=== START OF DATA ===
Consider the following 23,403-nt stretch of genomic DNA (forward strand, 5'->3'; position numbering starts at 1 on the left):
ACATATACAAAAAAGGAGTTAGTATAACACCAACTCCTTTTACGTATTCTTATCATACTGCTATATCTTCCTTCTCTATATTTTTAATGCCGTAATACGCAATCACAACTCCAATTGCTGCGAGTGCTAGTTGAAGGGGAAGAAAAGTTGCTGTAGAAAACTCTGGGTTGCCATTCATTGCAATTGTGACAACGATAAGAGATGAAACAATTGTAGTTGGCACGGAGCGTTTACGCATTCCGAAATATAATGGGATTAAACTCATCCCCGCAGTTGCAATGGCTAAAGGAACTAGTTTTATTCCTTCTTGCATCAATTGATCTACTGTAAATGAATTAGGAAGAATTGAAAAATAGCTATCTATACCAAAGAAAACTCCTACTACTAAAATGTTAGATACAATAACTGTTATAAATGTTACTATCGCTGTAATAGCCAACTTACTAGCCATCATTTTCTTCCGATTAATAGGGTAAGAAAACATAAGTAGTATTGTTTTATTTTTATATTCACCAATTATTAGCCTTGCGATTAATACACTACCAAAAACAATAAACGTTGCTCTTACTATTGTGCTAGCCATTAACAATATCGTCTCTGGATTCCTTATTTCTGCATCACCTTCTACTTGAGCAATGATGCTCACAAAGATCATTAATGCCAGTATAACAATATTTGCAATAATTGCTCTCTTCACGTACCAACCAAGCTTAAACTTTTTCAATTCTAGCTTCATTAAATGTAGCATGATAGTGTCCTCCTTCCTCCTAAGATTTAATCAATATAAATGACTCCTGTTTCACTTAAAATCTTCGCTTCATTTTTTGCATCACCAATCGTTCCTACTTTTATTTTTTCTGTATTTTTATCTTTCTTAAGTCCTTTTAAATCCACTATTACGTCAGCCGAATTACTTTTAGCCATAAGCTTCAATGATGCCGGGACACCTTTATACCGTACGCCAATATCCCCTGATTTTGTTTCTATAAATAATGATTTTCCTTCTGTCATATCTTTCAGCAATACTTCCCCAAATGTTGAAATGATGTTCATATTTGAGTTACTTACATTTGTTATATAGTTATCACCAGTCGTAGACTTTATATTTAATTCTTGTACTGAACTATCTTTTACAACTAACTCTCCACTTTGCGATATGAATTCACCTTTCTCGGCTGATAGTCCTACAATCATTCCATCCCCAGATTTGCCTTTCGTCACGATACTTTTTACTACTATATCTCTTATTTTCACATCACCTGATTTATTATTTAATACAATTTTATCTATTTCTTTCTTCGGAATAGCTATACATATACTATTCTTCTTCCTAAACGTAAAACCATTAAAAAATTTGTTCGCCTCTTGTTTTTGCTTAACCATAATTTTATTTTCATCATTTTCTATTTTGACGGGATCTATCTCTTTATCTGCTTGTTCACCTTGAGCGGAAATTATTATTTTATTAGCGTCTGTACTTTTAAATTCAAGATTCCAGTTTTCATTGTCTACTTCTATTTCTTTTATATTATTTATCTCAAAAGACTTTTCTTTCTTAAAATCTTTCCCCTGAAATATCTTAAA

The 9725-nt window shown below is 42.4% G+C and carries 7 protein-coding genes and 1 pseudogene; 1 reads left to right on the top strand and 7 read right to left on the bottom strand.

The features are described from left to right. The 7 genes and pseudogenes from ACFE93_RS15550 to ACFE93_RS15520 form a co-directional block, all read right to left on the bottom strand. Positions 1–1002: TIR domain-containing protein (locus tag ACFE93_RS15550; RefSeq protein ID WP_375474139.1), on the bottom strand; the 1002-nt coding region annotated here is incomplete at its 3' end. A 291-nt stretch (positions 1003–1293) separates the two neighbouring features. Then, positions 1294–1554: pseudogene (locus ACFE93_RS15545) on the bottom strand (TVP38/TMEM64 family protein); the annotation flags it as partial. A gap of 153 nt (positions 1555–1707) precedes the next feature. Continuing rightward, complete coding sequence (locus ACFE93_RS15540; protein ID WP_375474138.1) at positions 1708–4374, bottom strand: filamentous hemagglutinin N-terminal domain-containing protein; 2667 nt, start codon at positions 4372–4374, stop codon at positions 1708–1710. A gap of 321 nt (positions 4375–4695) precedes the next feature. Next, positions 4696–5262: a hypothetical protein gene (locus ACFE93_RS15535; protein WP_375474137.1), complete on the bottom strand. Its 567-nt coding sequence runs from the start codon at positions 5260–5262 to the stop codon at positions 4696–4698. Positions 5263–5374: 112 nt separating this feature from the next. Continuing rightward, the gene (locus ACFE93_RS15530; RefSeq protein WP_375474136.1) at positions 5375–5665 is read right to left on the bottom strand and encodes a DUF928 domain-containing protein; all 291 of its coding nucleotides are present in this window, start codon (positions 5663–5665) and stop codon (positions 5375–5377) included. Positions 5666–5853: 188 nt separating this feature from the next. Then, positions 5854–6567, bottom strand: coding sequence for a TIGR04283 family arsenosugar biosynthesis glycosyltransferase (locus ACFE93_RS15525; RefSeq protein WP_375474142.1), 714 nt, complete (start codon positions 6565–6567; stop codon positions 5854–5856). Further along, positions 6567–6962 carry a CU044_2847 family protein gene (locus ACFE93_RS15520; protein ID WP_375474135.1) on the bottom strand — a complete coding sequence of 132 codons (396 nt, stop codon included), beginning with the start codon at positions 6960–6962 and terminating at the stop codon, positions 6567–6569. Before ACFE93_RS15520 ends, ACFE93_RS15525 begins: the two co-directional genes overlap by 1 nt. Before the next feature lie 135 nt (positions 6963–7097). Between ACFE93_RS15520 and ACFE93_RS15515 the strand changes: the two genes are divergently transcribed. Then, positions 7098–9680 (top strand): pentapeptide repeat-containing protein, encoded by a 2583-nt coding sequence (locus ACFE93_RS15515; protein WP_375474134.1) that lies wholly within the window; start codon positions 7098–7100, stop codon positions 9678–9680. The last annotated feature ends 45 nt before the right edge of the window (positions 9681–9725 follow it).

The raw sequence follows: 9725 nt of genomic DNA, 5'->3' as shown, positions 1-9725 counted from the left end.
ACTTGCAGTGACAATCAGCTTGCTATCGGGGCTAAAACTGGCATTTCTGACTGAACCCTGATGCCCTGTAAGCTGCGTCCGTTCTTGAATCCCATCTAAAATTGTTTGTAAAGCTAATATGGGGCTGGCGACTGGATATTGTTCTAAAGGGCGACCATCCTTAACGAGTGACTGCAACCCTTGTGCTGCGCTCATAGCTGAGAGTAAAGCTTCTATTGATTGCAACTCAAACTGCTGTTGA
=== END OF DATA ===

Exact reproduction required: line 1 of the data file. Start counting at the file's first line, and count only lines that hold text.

Consider the following 23,403-nt stretch of genomic DNA (forward strand, 5'->3'; position numbering starts at 1 on the left):